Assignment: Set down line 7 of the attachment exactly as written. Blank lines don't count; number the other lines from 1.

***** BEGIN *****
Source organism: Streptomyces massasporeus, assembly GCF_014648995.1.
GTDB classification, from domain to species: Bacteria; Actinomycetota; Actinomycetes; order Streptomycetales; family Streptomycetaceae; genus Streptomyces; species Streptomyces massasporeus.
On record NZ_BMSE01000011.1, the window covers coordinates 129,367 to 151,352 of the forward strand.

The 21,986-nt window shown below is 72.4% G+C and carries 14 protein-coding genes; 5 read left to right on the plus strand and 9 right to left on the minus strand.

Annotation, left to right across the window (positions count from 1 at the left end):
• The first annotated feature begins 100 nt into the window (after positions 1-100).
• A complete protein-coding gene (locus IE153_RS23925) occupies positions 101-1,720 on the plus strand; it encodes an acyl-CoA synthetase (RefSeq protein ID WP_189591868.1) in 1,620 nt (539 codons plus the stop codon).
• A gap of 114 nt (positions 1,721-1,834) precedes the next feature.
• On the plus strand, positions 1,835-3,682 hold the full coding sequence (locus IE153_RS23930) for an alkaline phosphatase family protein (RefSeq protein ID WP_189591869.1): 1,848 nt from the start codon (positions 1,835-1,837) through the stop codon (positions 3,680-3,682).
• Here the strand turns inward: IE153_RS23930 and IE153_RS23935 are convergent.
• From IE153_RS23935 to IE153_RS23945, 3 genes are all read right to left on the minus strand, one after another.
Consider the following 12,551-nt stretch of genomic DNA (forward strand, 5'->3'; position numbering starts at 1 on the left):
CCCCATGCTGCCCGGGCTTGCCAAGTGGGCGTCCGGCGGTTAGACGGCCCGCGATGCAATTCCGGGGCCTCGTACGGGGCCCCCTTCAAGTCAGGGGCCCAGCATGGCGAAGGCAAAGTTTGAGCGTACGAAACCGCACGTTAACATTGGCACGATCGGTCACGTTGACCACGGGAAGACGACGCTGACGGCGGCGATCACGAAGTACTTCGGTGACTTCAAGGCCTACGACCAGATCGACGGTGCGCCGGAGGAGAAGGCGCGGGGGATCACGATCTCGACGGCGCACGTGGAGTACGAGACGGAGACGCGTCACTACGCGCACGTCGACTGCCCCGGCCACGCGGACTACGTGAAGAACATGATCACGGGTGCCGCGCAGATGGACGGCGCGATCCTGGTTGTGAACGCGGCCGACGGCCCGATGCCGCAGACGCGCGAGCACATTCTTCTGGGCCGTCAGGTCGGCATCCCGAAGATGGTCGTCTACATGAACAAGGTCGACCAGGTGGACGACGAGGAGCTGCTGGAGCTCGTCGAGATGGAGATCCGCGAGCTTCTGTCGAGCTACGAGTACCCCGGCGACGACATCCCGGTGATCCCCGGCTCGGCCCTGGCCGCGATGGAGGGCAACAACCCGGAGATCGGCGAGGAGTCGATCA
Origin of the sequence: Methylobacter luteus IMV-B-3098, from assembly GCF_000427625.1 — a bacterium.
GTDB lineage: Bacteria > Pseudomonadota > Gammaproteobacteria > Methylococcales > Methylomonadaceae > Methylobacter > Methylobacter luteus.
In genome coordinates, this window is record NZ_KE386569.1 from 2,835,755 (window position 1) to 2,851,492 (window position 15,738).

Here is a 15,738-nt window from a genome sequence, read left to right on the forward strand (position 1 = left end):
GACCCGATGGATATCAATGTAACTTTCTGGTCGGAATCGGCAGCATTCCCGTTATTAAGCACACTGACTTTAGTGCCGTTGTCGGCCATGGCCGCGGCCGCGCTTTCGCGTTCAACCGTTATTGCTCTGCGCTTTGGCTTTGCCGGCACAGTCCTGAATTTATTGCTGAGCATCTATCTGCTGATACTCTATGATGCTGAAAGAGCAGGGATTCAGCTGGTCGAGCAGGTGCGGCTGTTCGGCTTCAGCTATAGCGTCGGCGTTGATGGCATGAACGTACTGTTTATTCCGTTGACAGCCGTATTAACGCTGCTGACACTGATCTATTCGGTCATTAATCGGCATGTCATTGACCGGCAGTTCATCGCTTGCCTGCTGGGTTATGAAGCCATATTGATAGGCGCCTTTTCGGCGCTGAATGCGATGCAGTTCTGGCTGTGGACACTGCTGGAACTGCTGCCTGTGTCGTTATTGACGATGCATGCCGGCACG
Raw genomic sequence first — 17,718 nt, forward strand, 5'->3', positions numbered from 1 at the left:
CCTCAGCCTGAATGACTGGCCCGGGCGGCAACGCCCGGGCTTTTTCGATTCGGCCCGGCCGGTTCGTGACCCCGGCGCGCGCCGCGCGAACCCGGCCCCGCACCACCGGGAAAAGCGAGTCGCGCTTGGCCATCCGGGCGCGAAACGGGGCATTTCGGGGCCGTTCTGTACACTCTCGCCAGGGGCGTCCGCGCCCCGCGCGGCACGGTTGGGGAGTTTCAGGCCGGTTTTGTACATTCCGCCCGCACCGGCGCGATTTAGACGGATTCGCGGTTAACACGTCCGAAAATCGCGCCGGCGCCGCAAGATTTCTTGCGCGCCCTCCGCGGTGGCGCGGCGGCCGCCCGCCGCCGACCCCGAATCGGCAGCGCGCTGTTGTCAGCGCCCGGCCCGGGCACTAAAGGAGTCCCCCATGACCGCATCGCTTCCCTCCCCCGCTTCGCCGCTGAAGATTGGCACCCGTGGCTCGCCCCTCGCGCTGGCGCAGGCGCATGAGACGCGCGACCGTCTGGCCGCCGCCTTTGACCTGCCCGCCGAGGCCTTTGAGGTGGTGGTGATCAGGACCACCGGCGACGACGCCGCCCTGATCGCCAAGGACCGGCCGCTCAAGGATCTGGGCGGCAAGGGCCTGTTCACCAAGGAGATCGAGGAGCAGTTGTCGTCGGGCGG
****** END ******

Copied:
• A complete protein-coding gene (locus IE153_RS23925) occupies positions 101-1,720 on the plus strand; it encodes an acyl-CoA synthetase (RefSeq protein ID WP_189591868.1) in 1,620 nt (539 codons plus the stop codon).